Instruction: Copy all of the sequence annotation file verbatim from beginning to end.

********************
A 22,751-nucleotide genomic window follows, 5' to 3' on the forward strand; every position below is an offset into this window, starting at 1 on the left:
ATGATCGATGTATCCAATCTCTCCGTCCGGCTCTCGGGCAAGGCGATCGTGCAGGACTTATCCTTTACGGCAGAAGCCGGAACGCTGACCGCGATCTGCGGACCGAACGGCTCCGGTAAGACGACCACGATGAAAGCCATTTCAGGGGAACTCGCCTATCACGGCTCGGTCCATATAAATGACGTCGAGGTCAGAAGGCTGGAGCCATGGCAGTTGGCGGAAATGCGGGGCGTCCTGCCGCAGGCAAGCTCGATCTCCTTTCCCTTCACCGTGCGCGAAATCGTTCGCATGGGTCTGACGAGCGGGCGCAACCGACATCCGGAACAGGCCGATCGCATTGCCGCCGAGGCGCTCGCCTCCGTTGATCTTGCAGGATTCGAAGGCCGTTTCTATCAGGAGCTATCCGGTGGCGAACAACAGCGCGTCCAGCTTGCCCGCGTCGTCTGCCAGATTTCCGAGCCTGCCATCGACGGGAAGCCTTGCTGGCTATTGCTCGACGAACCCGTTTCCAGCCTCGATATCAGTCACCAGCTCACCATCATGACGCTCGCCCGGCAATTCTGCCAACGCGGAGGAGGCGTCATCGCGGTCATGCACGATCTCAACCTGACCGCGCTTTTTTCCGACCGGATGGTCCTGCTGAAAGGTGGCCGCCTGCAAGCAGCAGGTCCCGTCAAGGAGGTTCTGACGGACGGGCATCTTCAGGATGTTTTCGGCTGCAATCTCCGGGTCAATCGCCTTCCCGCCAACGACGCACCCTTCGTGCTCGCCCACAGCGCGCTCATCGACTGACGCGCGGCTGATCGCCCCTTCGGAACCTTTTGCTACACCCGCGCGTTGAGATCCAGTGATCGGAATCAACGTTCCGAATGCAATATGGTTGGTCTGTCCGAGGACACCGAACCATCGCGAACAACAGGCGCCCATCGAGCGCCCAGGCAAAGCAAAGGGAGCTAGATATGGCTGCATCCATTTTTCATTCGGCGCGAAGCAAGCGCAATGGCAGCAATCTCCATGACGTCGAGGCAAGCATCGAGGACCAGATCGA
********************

A 22,751-nucleotide genomic window follows, 5' to 3' on the forward strand; every position below is an offset into this window, starting at 1 on the left:
ATGATCGATGTATCCAATCTCTCCGTCCGGCTCTCGGGCAAGGCGATCGTGCAGGACTTATCCTTTACGGCAGAAGCCGGAACGCTGACCGCGATCTGCGGACCGAACGGCTCCGGTAAGACGACCACGATGAAAGCCATTTCAGGGGAACTCGCCTATCACGGCTCGGTCCATATAAATGACGTCGAGGTCAGAAGGCTGGAGCCATGGCAGTTGGCGGAAATGCGGGGCGTCCTGCCGCAGGCAAGCTCGATCTCCTTTCCCTTCACCGTGCGCGAAATCGTTCGCATGGGTCTGACGAGCGGGCGCAACCGACATCCGGAACAGGCCGATCGCATTGCCGCCGAGGCGCTCGCCTCCGTTGATCTTGCAGGATTCGAAGGCCGTTTCTATCAGGAGCTATCCGGTGGCGAACAACAGCGCGTCCAGCTTGCCCGCGTCGTCTGCCAGATTTCCGAGCCTGCCATCGACGGGAAGCCTTGCTGGCTATTGCTCGACGAACCCGTTTCCAGCCTCGATATCAGTCACCAGCTCACCATCATGACGCTCGCCCGGCAATTCTGCCAACGCGGAGGAGGCGTCATCGCGGTCATGCACGATCTCAACCTGACCGCGCTTTTTTCCGACCGGATGGTCCTGCTGAAAGGTGGCCGCCTGCAAGCAGCAGGTCCCGTCAAGGAGGTTCTGACGGACGGGCATCTTCAGGATGTTTTCGGCTGCAATCTCCGGGTCAATCGCCTTCCCGCCAACGACGCACCCTTCGTGCTCGCCCACAGCGCGCTCATCGACTGACGCGCGGCTGATCGCCCCTTCGGAACCTTTTGCTACACCCGCGCGTTGAGATCCAGTGATCGGAATCAACGTTCCGAATGCAATATGGTTGGTCTGTCCGAGGACACCGAACCATCGCGAACAACAGGCGCCCATCGAGCGCCCAGGCAAAGCAAAGGGAGCTAGATATGGCTGCATCCATTTTTCATTCGGCGCGAAGCAAGCGCAATGGCAGCAATCTCCATGACGTCGAGGCAAGCATCGAGGACCAGATCGA